The music that came out of Marcos’ home sounded like a disparate, sonic escape that – we imagined – could have only come together from the inside of his universe. This is what I picture whenever I listen to Chicano Batman. Their vocals, instrumentation, and their enigmatic energy transport me back to his tiny garage home. I’m with my best friend and we’re listening to music; it helps us communicate a sense of hope and love for each other. In two years, my best friend and I will both move from our homes, and we’ll never see each other again. I’ll eventually learn of his death in the news, and I’ll attend his funeral. But there, in Marco's garage, while the records play, we’re together and it’s beautiful. And, for a moment, everything in our world makes sense.
Author Bio - Walter Thompson-Hernández is an artist from Los Angeles, California. He is a former New York Times writer. He is the creator and host of “California Love,” an audio memoir from KPCC, the Los Angeles NPR station. He is the author of the Compton Cowboys: The New Generation of Cowboys in America's Urban Heartland.
In conversation with
LA’s own Chicano Batman talk about their cross-cultural influences, the beauty of art, and how songwriting is a way of creating your own reality
A Playlist By Chicano Batman
While it may have been their first time performing on the Hollywood Bowl stage, Chicano Batman were more than familiar with the venue. As SoCal natives, the band has taken in dozens of concerts at the Bowl and decided to put together a playlist highlighting their favorites. With acts ranging from St. Vincent and Natalia Lafourcade to The Flaming Lips and Herbie Hancock, the playlist reflects the eclecticism of both the band’s interests and the Bowl’s programming.
FROM THE FORD
Solidarity for Sanctuary, one of The Ford’s Digital Festivals, brought together the artists following in Chicano Batman’s footsteps. The rising stars of the Latinx music community gathered to perform and promote immigrant rights, voting, and Black and Brown solidarity.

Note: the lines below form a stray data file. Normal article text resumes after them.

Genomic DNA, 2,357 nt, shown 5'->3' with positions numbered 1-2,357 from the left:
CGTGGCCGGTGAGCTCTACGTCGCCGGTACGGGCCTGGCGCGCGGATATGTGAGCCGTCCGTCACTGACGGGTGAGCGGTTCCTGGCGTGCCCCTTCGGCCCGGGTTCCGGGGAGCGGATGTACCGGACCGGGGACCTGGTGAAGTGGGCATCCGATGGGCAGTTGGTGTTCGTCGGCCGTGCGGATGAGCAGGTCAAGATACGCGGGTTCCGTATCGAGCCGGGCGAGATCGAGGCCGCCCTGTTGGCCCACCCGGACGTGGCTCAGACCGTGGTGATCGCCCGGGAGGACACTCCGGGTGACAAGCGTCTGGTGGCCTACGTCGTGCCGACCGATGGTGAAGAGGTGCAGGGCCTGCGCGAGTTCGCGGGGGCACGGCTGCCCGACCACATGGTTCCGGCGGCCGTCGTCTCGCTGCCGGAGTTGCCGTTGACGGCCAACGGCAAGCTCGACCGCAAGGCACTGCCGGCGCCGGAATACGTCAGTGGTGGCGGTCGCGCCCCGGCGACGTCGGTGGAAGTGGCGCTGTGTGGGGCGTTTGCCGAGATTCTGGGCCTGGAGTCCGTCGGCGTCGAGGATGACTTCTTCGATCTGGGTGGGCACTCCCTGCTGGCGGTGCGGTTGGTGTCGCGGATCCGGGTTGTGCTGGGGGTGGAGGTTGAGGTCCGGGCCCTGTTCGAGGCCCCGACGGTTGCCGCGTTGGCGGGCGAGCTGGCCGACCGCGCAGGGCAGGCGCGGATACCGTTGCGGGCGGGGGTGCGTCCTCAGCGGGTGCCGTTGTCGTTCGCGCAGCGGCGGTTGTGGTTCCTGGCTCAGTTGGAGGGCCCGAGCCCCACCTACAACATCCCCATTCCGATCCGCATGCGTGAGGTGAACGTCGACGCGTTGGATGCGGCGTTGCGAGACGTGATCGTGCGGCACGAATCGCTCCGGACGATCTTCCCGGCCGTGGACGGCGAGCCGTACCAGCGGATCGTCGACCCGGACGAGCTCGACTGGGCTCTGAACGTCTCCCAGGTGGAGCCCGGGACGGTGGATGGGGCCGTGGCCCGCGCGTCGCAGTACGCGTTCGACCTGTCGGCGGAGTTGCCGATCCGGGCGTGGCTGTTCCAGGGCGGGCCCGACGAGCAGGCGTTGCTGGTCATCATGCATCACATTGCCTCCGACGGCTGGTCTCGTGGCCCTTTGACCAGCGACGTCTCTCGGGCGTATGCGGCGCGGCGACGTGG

EP 8 CREDITS An LA Phil Media Production Gustavo Dudamel Music & Artistic Director Directed by Charlie Buhler Featuring Chicano Batman Bardo Martinez, vocals / keyboards / guitars Eduardo Arenas, bass / guitar Carlos Arévalo, guitars / keyboards Gabriel Villa, drums / percussion Nicky Egan, keyboards / vocals LA PHIL STAFF SOUND DESIGN Fred Vogler LIGHTING DESIGN Robin Gray Academy Lighting Consultants IATSE LOCAL 33 Kevin Brown, Master Carpenter Andy Kassan, Master Electrician Donald Quick, Property Master Michael Sheppard, Master Audio-Visual/Union Steward Kevin Wapner, Assistant Audio-Visual
The stage crew is represented by the International Alliance of Theatrical Stage Employees and Moving Picture Machine Operators of the United States and Canada, Local 33 The Los Angeles Philharmonic thanks the Los Angeles County Board of Supervisors and the Department of Parks and Recreation who value assuring access to arts and culture in Los Angeles: BOARD OF SUPERVISORS Hilda L. Solis, First District Mark Ridley-Thomas, Second District Sheila Kuehl, Third District Janice K. Hahn, Fourth District Kathryn Barger, Fifth District and Chair PARKS AND RECREATION Norma E. Garcia, Director of Parks and Recreation and Regional Parks and Open Space District EDITED AT PARALLAX Editor: Guangwei Du Executive Producer: Graham Zeller Post Producer: Rebecca Rose Perkins Color Correction: Bossi Baker WEBSITE ToyFight